Sometimes, something’s gotta give
I’ve been mostly absent from Medium lately, because there aren’t enough hours in the day, but there *is* such a thing as too much screen time and eyestrain. I spent several of those absentee days camping, which was amazing. I’m hoping that sometime soon I will be able to get down to the business of developing the film from that trip, especially since I took a large format camera with me and I am keen to see how those images came out. (Usually, I wreck all my large format work.)
Before the trip, I worked like…
It should be green
all over by this time of year
it should be green,
but yellow brown instead is seen.
To answer human worry’s fear
tree blossoms shout out loud and clear:
soon we’ll be green!
After the whopper, unusual dose of winter that Texas received this year, most trees, shrubs, grasses, and plants appear in a state of traumatized demise. Normally by now everything would be fluffed in lovely new spring green, so it’s disheartening to see it touched with gold instead. . . . . as if Winter went berserk with a misguided Midas touch. In the…
Sparkling rainwater in a bottle:
did it spark and shine as it fell to earth?
A downpour of giddy fireflies who
raced and swirled into the waiting glass neck,
funneling their swarm to make a small lake.
The bumper crop of glitter filled storm clouds
exploding down like a party popper.
Booby-trapped greeting card’s messy surprise,
soaking your boring day right to the skin.
The effervescent hydration of dry
ideas desiccated by neglect.
Ignite the moment with carpet-charged socks:
twinkle toes deliver inspiration
through the touch of electric fingertips. …
A year ago was me at the grocery store
buying camping supplies a day early because
I got wind of a growing panic.
Endless lines, unease building.
The lady behind me asking if I had a horse
because of the size of bag of carrots I was buying.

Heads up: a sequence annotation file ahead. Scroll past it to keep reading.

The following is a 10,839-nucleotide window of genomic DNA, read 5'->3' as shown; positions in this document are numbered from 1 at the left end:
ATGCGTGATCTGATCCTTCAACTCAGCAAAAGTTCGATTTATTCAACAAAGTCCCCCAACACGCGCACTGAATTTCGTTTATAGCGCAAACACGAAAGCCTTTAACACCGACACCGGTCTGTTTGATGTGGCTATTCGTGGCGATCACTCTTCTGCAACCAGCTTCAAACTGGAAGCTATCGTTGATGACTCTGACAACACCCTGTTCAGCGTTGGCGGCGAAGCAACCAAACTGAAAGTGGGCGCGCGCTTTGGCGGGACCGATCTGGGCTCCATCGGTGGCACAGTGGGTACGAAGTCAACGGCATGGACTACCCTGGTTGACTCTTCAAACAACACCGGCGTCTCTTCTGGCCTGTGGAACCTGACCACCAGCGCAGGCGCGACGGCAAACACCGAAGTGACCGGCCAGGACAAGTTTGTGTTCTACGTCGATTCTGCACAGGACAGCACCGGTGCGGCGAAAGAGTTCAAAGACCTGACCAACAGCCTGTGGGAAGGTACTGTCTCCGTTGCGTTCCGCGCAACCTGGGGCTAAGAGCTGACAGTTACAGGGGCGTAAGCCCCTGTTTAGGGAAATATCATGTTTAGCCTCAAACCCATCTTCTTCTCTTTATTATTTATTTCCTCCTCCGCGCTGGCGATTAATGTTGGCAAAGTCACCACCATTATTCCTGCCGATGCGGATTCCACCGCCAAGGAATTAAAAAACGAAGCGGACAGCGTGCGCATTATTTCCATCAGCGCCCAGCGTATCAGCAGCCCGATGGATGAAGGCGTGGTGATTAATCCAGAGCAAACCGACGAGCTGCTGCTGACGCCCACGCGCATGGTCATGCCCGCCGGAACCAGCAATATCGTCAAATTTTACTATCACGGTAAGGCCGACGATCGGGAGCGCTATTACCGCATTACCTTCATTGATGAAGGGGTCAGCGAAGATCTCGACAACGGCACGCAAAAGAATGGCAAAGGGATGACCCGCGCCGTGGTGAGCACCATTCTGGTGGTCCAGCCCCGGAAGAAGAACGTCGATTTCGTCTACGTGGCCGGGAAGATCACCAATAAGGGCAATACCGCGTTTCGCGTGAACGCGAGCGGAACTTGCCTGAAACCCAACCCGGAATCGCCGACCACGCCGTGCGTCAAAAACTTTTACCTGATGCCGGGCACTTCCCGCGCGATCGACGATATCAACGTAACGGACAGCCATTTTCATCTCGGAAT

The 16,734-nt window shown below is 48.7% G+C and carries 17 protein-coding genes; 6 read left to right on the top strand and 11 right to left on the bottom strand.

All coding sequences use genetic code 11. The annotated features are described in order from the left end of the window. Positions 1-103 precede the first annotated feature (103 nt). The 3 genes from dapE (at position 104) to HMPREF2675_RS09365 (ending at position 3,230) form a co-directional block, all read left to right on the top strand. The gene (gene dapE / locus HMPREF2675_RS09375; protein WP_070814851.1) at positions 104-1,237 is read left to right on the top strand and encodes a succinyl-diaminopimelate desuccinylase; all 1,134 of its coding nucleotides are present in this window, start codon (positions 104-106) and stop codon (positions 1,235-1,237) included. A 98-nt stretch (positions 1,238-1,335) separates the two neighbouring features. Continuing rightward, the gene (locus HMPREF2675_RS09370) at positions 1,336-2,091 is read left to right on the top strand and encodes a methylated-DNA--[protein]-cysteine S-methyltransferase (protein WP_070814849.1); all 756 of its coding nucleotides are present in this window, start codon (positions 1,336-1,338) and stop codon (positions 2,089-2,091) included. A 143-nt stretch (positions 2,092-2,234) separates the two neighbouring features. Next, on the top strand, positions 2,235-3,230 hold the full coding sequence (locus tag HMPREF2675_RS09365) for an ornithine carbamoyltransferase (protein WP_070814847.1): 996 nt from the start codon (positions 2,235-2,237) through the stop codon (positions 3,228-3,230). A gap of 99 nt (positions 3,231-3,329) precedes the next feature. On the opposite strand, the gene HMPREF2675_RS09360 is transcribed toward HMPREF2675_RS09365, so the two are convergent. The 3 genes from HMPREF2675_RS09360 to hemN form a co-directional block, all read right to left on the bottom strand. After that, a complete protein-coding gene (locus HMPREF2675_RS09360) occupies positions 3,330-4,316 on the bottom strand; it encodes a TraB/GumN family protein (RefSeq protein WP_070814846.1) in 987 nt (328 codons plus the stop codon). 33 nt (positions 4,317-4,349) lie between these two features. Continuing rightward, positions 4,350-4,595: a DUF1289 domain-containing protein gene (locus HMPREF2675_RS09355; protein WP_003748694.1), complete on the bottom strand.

Me thinking — I can wait to get Easter candy.
The drive out to the Chihuahuan Desert
punctuated by worried daughter texts:
Will I be able to co me back home.
What if I get stuck in Utah. …
Born and bred, y’all
the oil of Houston and the cattle of DFW,
San Antonio’s river and Austin’s old free spirit.
It’s the desert and the bayou, mountains and beaches.
It’s all the small towns in their true goodness,
the long stretches of highway through open land,
the twists and turns of the Hill Country.
It’s the music of Luckenbach and the stars of Ft Davis.
It’s peaches in Fredericksburg, pecan pies from Bastrop.
It’s boots and flipflops, tubes and fishing boats, beer and ‘ritas.
It’s freedom, and liberty,
with trust in God but not in Washington.
He sat at a table, listening,
morose enough on his own;
the words ate into his thoughts
faster than the waiter could bring his food.
Digested but never departed,
they fermented into an idea.
What he overheard was an idea.
Did they know he was listening?
With barely a glace his way, they departed,
so the words became his own:
breadcrumbs of literary food,
thriving into wordy thoughts.
He walked home alone with his thoughts,
footsteps dogged by the ghost of an idea,
haunted by internal food
that kept his palate listening. …
Across the pond in the kingdom of politeness
afternoon tea manners were wadded into dust bins
after hours, down the pub
washed down with cider pints and long vodkas,
make it a double for 14p
less dear than a lunch from Pret: liquid dinner,
quickly dispatched, squeeze it in before the last train home
or suffer til dawn on the night bus.
No, not a chippy, not a kebab, curry please and yes a Kingfisher Then him, bent over at the curb, pissing away politeness in a posh shop’s doorway disappearing, so I rode the lift alone, fell, couldn’t quite…
He makes bread in the morning.
The yeast needs time to breathe.
It rises to the occasion;
it takes all day.
The yeast takes time, breathing,
becoming something new.
It takes all day,
ruminating in warmth.
Becoming something new
is never an easy process.
Ruminating in warmth
comforts the agony of growth.
It’s never an easy process,
but change is necessary,
a part of life, ongoing.
Comfort can be found in the growing.
Change can be necessary,
rising to the occasion,
a part of ongoing life:
it takes its time.
Here’s a bonus photo of the bread. . . …
Not feeling the spark of art much these days, I prefer the piano, hammering away at something objective, with right and wrong noted right there on the page in black and white. Instead of the ramrod of opinion, I choose a staff I can bonk in time, measuring progress with my ears; they alone tell me when I’ve screwed up. This place, on this bench, at this instrument, is only for me, and I am apart from the world, not judged, not even heard, if I fall into the oblivion of headphones.
Plugged in and surrounded by silence, I am…